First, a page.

Course requirements are going to have to allow some leeway for specialization at every stage of the journey and the reality of a rapidly changing landscape to accommodate these changes. At Champlain College, the upside down curriculum has students in their field of study in year one. This provides an opportunity to better understand the field of study from the very beginning. It also values the best of Liberal Arts traditions in developing the whole person and critical thinking within the context of the student's chosen passion.
One such field is the study of computer languages. Today, workers can be assured employment if they have skills in the safe bets of Java, C++ and C#, but what about tomorrow? Currently, open source projects are bringing thousands of new languages online and only time will tell which ones will become the next in-demand language. Education has to be prepared to rapidly shift gears to accommodate the marketplace, which will ultimately determine whether Dart or Golang will be the next big language. But how can schools anticipate those needs where dramatic changes in business affect the course offerings? By reaching out to the corporate community, those companies that draw upon higher education for their labor pool, in order to provide input into what skills they require from workers. This requires creating ways to position and empower faculty to engage industry.
One approach may be to develop sabbaticals that send faculty outside the walls of the university into the heart of the global emerging industries, similar to the model SAP utilizes in sending their high potential employees to emerging economies. The goal is to "support entrepreneurs, NGOs, and government agencies, with the aim of positively impacting the regions economically and socially; [the employees] also gain a better understanding of how to effectively operate in these geographies."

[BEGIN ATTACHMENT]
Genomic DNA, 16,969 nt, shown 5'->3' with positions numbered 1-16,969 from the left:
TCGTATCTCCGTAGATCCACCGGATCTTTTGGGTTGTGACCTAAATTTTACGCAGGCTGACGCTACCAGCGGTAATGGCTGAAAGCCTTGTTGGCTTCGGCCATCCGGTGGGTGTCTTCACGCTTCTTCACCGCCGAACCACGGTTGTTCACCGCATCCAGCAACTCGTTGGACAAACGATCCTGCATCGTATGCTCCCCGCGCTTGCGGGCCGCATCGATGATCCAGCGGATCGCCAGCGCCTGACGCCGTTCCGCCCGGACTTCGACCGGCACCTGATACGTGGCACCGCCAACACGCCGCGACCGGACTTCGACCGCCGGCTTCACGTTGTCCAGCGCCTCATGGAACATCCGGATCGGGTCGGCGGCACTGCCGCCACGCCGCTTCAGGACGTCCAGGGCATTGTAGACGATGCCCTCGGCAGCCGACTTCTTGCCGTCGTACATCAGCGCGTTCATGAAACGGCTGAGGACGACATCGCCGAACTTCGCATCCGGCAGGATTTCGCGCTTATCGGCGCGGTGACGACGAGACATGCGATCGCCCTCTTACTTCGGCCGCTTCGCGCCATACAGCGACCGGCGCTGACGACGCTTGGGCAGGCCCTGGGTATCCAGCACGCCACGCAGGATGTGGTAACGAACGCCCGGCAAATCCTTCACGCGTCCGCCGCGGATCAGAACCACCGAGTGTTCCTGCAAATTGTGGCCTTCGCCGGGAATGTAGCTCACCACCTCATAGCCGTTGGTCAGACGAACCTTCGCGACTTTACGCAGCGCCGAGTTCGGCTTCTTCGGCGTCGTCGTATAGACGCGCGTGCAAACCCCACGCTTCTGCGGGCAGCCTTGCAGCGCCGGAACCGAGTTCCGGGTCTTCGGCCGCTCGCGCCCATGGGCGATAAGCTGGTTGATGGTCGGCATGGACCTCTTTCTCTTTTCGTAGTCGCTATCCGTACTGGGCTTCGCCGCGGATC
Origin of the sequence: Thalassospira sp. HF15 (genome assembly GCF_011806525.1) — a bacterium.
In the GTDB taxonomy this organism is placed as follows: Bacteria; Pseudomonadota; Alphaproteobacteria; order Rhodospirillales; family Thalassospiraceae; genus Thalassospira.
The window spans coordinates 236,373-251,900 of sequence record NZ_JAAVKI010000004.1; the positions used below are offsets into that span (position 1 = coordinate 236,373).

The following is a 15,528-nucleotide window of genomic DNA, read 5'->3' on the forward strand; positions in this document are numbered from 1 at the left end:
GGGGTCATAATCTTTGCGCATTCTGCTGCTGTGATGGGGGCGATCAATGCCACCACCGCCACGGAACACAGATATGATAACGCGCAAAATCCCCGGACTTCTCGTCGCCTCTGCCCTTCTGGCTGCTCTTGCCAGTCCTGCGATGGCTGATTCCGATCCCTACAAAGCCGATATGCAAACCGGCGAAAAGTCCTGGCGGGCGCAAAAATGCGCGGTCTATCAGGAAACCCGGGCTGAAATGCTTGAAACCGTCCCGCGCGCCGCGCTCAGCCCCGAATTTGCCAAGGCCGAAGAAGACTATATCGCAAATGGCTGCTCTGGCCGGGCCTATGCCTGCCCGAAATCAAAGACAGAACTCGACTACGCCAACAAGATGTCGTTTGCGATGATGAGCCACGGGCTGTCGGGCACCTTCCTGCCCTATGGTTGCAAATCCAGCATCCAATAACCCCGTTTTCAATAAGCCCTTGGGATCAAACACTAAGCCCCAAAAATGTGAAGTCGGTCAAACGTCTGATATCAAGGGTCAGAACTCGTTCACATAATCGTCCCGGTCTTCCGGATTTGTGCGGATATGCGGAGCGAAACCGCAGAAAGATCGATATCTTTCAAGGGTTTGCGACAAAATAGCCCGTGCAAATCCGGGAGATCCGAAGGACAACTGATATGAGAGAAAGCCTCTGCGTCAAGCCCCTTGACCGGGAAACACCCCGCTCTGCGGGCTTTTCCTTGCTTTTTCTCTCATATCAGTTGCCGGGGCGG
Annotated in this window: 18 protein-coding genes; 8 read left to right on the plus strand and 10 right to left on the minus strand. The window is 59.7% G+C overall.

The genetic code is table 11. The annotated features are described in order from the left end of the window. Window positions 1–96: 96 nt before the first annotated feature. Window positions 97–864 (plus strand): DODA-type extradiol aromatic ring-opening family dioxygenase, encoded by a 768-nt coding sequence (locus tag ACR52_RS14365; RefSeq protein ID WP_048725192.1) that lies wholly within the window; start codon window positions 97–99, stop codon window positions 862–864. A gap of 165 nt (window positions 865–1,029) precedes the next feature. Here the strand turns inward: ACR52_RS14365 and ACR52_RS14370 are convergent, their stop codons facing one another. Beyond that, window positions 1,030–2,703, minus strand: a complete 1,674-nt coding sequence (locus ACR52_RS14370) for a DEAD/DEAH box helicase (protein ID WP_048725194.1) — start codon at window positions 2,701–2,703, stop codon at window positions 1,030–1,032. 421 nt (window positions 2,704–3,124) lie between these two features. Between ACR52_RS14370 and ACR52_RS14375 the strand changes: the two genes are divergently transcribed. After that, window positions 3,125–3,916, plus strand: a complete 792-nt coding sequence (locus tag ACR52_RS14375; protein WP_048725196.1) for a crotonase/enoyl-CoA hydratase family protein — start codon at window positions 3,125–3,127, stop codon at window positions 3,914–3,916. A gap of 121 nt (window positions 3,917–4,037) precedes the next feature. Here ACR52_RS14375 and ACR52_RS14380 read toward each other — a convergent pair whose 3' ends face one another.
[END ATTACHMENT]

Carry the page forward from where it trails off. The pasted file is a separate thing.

The stress of the pace of transformation in the global economy has the greatest impact on the cost of higher education. Providing cutting edge technologies is an enormous investment for learning institutions already saddled with financial upkeep of brick-and-mortar facilities. Schools and students can no longer shoulder this burden by simply increasing tuition. We must find new ways to create value for our economy and offset the cost that will cripple so many institutions under the current structure.
Forward-thinking institutions already have formed partnerships with employers in their communities, seeking to provide courses that translate into more desirable and needed skills along with programs designed specifically for the advancement of workers. When a company invests in their workforce, it will likely mean investing in higher education institutions by developing courses and degree programs tailored to their organization or industry, and being willing to offset the cost of that training.
The future of higher education is here now; the sector is in the initial throes of a major transformation and it will continue to evolve. The question will be whether we embrace the changes -- and opportunities -- technology has given us, and work collaboratively to ensure higher education remains relevant to the needs of students and employers. Schools are going to have to work harder to form relationships in the business community that align with the values of the institution and to communicate the ROI of continuing education to workers already entrenched in a career path. These four groups -- colleges/universities, faculty, students and employers -- will together determine the future of American higher education.